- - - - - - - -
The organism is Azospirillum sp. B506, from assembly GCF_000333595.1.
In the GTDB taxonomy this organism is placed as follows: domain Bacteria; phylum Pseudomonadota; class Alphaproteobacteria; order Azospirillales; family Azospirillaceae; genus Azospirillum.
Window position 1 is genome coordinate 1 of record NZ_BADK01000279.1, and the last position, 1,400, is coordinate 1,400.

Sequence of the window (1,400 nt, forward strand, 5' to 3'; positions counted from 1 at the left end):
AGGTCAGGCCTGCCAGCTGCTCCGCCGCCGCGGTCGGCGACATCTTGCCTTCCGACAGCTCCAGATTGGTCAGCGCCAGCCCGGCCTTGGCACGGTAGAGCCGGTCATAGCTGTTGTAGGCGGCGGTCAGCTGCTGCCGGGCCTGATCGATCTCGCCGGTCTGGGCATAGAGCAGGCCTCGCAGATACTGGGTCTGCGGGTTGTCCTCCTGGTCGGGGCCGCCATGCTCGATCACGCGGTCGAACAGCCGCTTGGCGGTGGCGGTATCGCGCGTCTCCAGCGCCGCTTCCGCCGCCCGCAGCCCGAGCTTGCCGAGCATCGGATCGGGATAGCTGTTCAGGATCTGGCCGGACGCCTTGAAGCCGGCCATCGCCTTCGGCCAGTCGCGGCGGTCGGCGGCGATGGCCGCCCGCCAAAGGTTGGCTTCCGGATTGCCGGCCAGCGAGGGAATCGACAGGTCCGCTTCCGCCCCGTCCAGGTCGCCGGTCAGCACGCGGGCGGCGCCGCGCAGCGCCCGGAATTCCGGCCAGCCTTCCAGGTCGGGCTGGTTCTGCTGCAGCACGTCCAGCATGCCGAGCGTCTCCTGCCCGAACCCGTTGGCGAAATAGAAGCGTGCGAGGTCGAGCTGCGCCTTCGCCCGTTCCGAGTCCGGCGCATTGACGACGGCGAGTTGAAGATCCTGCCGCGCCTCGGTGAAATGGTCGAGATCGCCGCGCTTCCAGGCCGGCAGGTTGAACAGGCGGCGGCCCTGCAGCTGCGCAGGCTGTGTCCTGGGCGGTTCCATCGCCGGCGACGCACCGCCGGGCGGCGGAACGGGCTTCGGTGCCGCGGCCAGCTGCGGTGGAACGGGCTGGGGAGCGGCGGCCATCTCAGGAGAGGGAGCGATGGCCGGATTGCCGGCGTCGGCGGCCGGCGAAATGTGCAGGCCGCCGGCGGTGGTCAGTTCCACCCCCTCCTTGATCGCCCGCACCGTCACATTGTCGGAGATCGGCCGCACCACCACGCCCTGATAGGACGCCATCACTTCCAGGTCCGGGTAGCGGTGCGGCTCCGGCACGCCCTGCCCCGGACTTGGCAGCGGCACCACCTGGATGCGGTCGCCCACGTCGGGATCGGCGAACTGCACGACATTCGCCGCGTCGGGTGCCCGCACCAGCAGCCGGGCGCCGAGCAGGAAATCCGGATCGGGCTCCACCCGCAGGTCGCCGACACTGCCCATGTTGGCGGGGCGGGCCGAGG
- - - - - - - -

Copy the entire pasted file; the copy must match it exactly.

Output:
The organism is Azospirillum sp. B506, from assembly GCF_000333595.1.
In the GTDB taxonomy this organism is placed as follows: domain Bacteria; phylum Pseudomonadota; class Alphaproteobacteria; order Azospirillales; family Azospirillaceae; genus Azospirillum.
Window position 1 is genome coordinate 1 of record NZ_BADK01000279.1, and the last position, 1,400, is coordinate 1,400.

Sequence of the window (1,400 nt, forward strand, 5' to 3'; positions counted from 1 at the left end):
AGGTCAGGCCTGCCAGCTGCTCCGCCGCCGCGGTCGGCGACATCTTGCCTTCCGACAGCTCCAGATTGGTCAGCGCCAGCCCGGCCTTGGCACGGTAGAGCCGGTCATAGCTGTTGTAGGCGGCGGTCAGCTGCTGCCGGGCCTGATCGATCTCGCCGGTCTGGGCATAGAGCAGGCCTCGCAGATACTGGGTCTGCGGGTTGTCCTCCTGGTCGGGGCCGCCATGCTCGATCACGCGGTCGAACAGCCGCTTGGCGGTGGCGGTATCGCGCGTCTCCAGCGCCGCTTCCGCCGCCCGCAGCCCGAGCTTGCCGAGCATCGGATCGGGATAGCTGTTCAGGATCTGGCCGGACGCCTTGAAGCCGGCCATCGCCTTCGGCCAGTCGCGGCGGTCGGCGGCGATGGCCGCCCGCCAAAGGTTGGCTTCCGGATTGCCGGCCAGCGAGGGAATCGACAGGTCCGCTTCCGCCCCGTCCAGGTCGCCGGTCAGCACGCGGGCGGCGCCGCGCAGCGCCCGGAATTCCGGCCAGCCTTCCAGGTCGGGCTGGTTCTGCTGCAGCACGTCCAGCATGCCGAGCGTCTCCTGCCCGAACCCGTTGGCGAAATAGAAGCGTGCGAGGTCGAGCTGCGCCTTCGCCCGTTCCGAGTCCGGCGCATTGACGACGGCGAGTTGAAGATCCTGCCGCGCCTCGGTGAAATGGTCGAGATCGCCGCGCTTCCAGGCCGGCAGGTTGAACAGGCGGCGGCCCTGCAGCTGCGCAGGCTGTGTCCTGGGCGGTTCCATCGCCGGCGACGCACCGCCGGGCGGCGGAACGGGCTTCGGTGCCGCGGCCAGCTGCGGTGGAACGGGCTGGGGAGCGGCGGCCATCTCAGGAGAGGGAGCGATGGCCGGATTGCCGGCGTCGGCGGCCGGCGAAATGTGCAGGCCGCCGGCGGTGGTCAGTTCCACCCCCTCCTTGATCGCCCGCACCGTCACATTGTCGGAGATCGGCCGCACCACCACGCCCTGATAGGACGCCATCACTTCCAGGTCCGGGTAGCGGTGCGGCTCCGGCACGCCCTGCCCCGGACTTGGCAGCGGCACCACCTGGATGCGGTCGCCCACGTCGGGATCGGCGAACTGCACGACATTCGCCGCGTCGGGTGCCCGCACCAGCAGCCGGGCGCCGAGCAGGAAATCCGGATCGGGCTCCACCCGCAGGTCGCCGACACTGCCCATGTTGGCGGGGCGGGCCGAGG